Biological regulation ubiquitously depends on protein allostery, but the regulatory mechanisms are incompletely understood, especially in proteins that undergo ligand-induced allostery with few structural changes. Here we used hydrogen-deuterium exchange with mass spectrometry (HDX/MS) to map allosteric effects in a paradigm ligand-responsive transcription factor, the lac repressor (LacI), in different functional states (apo, or bound to inducer, anti-inducer, and/or DNA). Although X-ray crystal structures of the LacI core domain in these states are nearly indistinguishable, HDX/MS experiments reveal widespread differences in flexibility. We integrate these results with modeling of protein-ligand-solvent interactions to propose a revised model for allostery in LacI, where ligand binding allosterically shifts the conformational ensemble as a result of distinct changes in the rigidity of secondary structures in the different states. Our model provides a mechanistic basis for the altered function of distal mutations. More generally, our approach provides a platform for characterizing and engineering protein allostery.
Biological regulation ubiquitously depends on protein allostery, but few allosteric mechanisms are understood in structural detail. In the absence of high-resolution structural information, the Monod-Wyman-Changeux (MWC)1 and Koshland-Nemethy-Filmer (KNF)2 models for allostery have been used to explain the functional behavior of diverse allosteric systems. In a few cases, detailed structural information has enabled descriptions of allosteric mechanisms for proteins, both in terms of specific, sequential conformational changes resulting from perturbation3,4,5 and as shifts in the average conformational ensemble6,7,8. However, deducing an atomic-level mechanism for allosteric effects on protein function is challenging in several common scenarios: when the beginning- and end-state average structures are structurally indistinguishable; when the structural change occurs over a large distance with few structural differences in the allosteric site; or when the protein is disordered in one or both states.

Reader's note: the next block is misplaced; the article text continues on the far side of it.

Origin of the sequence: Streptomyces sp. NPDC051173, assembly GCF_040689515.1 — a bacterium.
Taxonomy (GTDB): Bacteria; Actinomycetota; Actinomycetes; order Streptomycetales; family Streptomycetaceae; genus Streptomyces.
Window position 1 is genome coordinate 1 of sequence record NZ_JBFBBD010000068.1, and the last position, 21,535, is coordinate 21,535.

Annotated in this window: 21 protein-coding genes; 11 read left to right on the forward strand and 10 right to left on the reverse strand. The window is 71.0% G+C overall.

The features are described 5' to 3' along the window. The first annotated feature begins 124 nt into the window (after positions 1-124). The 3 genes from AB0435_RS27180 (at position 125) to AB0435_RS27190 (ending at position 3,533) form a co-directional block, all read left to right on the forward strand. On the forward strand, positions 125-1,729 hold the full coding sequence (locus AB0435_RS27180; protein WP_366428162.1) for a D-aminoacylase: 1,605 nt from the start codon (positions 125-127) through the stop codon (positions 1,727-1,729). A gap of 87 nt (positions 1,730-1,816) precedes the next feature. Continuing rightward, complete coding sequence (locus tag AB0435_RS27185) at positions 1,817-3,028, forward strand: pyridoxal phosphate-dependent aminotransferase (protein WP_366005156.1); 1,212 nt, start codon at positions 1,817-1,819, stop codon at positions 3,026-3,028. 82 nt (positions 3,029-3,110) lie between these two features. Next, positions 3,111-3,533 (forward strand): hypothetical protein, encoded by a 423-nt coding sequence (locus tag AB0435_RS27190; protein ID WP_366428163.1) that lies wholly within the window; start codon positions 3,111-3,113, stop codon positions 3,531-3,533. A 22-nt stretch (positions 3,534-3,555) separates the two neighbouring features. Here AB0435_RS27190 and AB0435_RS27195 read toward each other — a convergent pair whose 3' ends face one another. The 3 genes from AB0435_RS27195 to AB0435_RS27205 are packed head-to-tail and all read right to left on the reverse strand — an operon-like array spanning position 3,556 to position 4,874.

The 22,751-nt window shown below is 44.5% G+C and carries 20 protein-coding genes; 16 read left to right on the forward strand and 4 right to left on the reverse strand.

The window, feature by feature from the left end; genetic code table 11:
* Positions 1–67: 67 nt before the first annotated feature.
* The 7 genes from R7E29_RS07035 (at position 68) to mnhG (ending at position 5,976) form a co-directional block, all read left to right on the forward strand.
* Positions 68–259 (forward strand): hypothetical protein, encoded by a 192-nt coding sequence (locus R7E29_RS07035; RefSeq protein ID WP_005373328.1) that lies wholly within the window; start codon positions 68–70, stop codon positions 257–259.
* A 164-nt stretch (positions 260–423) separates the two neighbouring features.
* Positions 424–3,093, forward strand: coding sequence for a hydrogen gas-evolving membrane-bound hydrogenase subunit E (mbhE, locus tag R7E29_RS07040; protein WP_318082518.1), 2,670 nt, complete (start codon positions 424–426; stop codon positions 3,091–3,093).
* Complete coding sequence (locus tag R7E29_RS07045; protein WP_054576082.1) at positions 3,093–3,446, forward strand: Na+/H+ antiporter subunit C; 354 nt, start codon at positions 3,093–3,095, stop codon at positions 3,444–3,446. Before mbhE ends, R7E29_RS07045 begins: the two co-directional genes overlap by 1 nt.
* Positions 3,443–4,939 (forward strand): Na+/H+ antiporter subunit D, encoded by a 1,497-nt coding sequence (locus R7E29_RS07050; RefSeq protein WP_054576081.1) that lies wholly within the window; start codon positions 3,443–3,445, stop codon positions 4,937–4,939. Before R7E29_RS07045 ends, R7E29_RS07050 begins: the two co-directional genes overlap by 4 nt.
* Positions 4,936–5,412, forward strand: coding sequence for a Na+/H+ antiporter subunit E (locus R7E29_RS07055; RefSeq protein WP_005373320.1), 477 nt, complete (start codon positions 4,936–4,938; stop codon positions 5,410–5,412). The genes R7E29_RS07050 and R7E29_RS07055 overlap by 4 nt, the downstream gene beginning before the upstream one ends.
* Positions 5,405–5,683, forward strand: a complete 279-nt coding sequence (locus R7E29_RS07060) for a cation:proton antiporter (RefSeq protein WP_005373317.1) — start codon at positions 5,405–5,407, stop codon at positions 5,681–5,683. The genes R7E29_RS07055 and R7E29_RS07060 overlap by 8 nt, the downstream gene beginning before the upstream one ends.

A paradigm example for these challenging scenarios is the E. coli lac repressor (LacI), a model allosteric transcription factor that regulates expression of the genes of the lac operon. Wild-type (WT) LacI forms a dimer of dimers, and each dimer can bind to one of three DNA operator sequences in the E. coli genome. The MWC and KNF models for protein allostery were established in part from studies of LacI after observing bacterial responses to sugar ligands9. The ligands bind in a pocket in the core domain of LacI, 40 Å away from the DNA-binding surface of the DNA-binding domain (Fig. 1A), and allosterically modulate the binding affinity of LacI for its DNA operator. Interestingly, X-ray crystal structures of the core domain are highly similar in different ligand-bound states as well as the apo state (<1.5 Å heavy atom RMSD) (Fig. 1B, C), with the observable differences among X-ray crystal structures localized mainly to sidechain positions in the N-terminal core domain monomer-monomer interface10,11. The high structural similarity of the core domains, combined with a lack of X-ray crystal structures for a non-operator-bound DNA-binding domain, complicates mechanistic understanding of ligand-regulated allostery in LacI despite more than five decades of study using structural12,13,14, genetic15,16,17,18,19,20,21, computational3,22,23,24, and biophysical25,26,27,28,29,30,31,32,33 methods.